Botswana's government closed all primary and secondary schools on Monday (16 May) after violent clashes between police and students angry over a strike by teachers and other public workers. The violence began last week at a secondary school in Molepolole, a village 60km south-east of the capital Gaborone, and spread to schools across the country. Students have missed most of their classes since teachers and other public-sector workers went on strike on 18 April. Public service employees are more

The ongoing public servants' strike in Botswana has seen that country's state-owned media cover only one side of the story, writes Thapelo Ndlovu on Free African Media. 'Despite being denied the opportunity to air their views in the state media, the striking Botswana public service workers have not effectively used the new media, especially social network sites. The Internet is largely available in Botswana, but workers and the public in general don’t yet fully use it. Facebook is the most more

An indefinite strike by public-sector workers in diamond-rich Botswana is threatening the ruling party’s 45-year grip on power and denting its image as the steward of one of Africa’s success stories. The main public employees’ union said more than 90,000 workers have joined the strike, which has ground public services to a near halt and forced schools, clinics and government offices to operate on skeleton staff. The country’s three largest opposition parties have moved to capitalise on the more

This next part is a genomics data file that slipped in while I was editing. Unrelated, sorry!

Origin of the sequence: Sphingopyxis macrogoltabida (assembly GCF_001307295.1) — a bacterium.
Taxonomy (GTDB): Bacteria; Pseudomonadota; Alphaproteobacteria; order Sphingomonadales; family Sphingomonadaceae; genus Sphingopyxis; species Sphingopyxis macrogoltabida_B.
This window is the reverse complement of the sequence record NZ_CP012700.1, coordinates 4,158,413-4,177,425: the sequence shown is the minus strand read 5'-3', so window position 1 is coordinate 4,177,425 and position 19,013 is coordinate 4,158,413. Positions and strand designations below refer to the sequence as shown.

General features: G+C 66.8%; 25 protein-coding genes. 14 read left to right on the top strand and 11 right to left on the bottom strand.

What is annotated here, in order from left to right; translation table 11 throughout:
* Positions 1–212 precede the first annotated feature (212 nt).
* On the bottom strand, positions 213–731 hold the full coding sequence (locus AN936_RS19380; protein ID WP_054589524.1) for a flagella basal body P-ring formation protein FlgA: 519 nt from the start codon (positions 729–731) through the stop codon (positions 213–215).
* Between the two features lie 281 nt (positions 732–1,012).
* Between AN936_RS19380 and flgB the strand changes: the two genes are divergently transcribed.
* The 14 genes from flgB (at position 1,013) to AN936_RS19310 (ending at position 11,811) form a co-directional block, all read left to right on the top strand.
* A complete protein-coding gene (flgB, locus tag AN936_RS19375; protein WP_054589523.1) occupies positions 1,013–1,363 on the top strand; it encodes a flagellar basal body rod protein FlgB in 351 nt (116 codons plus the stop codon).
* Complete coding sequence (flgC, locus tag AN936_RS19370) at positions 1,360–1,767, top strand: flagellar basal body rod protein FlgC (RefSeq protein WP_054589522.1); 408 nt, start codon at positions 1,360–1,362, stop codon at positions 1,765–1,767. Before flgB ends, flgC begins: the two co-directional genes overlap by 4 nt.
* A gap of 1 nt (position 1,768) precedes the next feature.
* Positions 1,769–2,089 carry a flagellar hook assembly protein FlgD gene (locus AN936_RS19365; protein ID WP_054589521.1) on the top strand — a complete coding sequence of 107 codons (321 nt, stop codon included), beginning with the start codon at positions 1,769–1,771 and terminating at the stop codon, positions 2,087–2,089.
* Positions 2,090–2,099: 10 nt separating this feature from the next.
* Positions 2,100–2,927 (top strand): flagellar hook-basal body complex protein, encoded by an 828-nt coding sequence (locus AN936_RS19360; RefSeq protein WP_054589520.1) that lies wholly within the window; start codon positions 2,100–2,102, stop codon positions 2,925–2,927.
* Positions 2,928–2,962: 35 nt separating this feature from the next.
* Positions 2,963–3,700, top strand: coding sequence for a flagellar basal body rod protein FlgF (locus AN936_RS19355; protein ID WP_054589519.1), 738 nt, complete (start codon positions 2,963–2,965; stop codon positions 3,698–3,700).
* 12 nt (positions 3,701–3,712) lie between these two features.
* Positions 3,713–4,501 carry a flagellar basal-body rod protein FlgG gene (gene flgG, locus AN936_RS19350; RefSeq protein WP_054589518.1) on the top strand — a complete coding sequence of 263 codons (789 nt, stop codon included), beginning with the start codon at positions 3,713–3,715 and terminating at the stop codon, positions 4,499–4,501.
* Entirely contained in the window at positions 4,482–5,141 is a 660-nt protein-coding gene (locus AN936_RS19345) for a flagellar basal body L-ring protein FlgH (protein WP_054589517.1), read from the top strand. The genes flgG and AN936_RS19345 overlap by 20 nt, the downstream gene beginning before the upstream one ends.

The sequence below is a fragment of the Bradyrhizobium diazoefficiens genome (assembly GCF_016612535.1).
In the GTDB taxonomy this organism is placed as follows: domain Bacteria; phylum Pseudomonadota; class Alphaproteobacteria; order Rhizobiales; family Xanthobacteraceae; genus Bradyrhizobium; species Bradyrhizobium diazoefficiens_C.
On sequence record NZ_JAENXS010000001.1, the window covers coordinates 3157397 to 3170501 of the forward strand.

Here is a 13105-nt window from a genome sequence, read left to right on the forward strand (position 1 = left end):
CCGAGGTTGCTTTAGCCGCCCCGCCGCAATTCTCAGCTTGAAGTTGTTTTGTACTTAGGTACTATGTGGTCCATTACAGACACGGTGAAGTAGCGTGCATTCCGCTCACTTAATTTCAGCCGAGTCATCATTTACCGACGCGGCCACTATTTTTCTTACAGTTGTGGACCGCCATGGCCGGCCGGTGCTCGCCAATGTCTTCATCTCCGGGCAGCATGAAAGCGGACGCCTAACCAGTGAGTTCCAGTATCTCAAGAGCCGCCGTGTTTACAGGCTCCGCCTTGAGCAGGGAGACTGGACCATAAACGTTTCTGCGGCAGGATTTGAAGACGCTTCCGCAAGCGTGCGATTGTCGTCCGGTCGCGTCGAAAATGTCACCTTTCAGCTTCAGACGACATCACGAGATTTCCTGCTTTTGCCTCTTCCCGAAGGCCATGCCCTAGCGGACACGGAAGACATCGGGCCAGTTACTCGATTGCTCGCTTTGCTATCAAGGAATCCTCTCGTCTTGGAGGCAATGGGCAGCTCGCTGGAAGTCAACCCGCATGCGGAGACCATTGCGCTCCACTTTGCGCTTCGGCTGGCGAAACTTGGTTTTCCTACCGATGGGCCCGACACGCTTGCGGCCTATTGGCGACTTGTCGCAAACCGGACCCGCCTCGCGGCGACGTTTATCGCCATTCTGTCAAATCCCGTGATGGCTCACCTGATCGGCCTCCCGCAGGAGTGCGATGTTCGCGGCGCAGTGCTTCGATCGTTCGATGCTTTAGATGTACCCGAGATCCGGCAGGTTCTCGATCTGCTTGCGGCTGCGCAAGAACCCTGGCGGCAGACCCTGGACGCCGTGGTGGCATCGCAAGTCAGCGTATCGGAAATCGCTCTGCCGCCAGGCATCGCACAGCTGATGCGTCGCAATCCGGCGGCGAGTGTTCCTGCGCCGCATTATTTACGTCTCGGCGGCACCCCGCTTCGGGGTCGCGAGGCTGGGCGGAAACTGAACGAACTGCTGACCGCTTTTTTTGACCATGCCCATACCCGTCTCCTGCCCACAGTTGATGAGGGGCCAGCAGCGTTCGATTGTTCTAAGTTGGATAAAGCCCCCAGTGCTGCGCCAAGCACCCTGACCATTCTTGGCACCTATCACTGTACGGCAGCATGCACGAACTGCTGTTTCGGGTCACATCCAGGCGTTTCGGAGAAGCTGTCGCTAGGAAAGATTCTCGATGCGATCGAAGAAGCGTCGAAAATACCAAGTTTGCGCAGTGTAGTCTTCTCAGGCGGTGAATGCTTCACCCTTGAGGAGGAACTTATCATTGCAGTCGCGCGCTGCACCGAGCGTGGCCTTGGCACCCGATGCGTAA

reports on media freedom in Botswana, which it says has been 'steadily eroded' over the last decade. 'The controversial Media Practitioners Act, passed in 2008, calls for all media practitioners to register with the press council, while simultaneously defining a media practitioner as anyone who transmits information. Civil society groups have filed a law suit against the state, but it has yet to have its day in court.'

'The Botswana Caucus for Women in Politics has failed to realise the objectives it was intended for, but we will not give up on it just yet,' says Margaret Nasha. The BCWP is a platform established to enable women from all political parties to converge and support each other in their attempts to make their mark in a male-dominated field. When it was set up 15 years ago, its membership was initially restricted to women in parliament. Nasha, the first woman to serve as Speaker of Parliament in more